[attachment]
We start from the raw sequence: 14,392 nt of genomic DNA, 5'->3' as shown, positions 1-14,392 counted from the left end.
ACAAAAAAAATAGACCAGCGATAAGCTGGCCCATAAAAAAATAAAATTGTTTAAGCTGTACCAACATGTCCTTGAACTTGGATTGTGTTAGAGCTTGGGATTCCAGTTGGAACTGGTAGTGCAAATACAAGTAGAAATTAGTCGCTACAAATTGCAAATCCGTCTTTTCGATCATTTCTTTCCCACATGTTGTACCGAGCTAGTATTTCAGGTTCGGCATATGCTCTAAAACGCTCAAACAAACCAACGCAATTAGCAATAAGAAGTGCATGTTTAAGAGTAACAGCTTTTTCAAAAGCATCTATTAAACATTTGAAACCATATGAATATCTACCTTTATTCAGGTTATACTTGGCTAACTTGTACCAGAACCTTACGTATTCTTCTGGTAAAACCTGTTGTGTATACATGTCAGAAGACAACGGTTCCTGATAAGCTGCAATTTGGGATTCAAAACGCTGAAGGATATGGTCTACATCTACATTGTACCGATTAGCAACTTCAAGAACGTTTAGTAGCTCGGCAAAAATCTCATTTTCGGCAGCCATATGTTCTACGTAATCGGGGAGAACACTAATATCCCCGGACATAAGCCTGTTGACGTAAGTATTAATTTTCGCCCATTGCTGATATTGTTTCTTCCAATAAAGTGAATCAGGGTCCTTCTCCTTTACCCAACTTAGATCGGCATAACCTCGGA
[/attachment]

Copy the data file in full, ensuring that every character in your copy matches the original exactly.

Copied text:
We start from the raw sequence: 14,392 nt of genomic DNA, 5'->3' as shown, positions 1-14,392 counted from the left end.
ACAAAAAAAATAGACCAGCGATAAGCTGGCCCATAAAAAAATAAAATTGTTTAAGCTGTACCAACATGTCCTTGAACTTGGATTGTGTTAGAGCTTGGGATTCCAGTTGGAACTGGTAGTGCAAATACAAGTAGAAATTAGTCGCTACAAATTGCAAATCCGTCTTTTCGATCATTTCTTTCCCACATGTTGTACCGAGCTAGTATTTCAGGTTCGGCATATGCTCTAAAACGCTCAAACAAACCAACGCAATTAGCAATAAGAAGTGCATGTTTAAGAGTAACAGCTTTTTCAAAAGCATCTATTAAACATTTGAAACCATATGAATATCTACCTTTATTCAGGTTATACTTGGCTAACTTGTACCAGAACCTTACGTATTCTTCTGGTAAAACCTGTTGTGTATACATGTCAGAAGACAACGGTTCCTGATAAGCTGCAATTTGGGATTCAAAACGCTGAAGGATATGGTCTACATCTACATTGTACCGATTAGCAACTTCAAGAACGTTTAGTAGCTCGGCAAAAATCTCATTTTCGGCAGCCATATGTTCTACGTAATCGGGGAGAACACTAATATCCCCGGACATAAGCCTGTTGACGTAAGTATTAATTTTCGCCCATTGCTGATATTGTTTCTTCCAATAAAGTGAATCAGGGTCCTTCTCCTTTACCCAACTTAGATCGGCATAACCTCGGA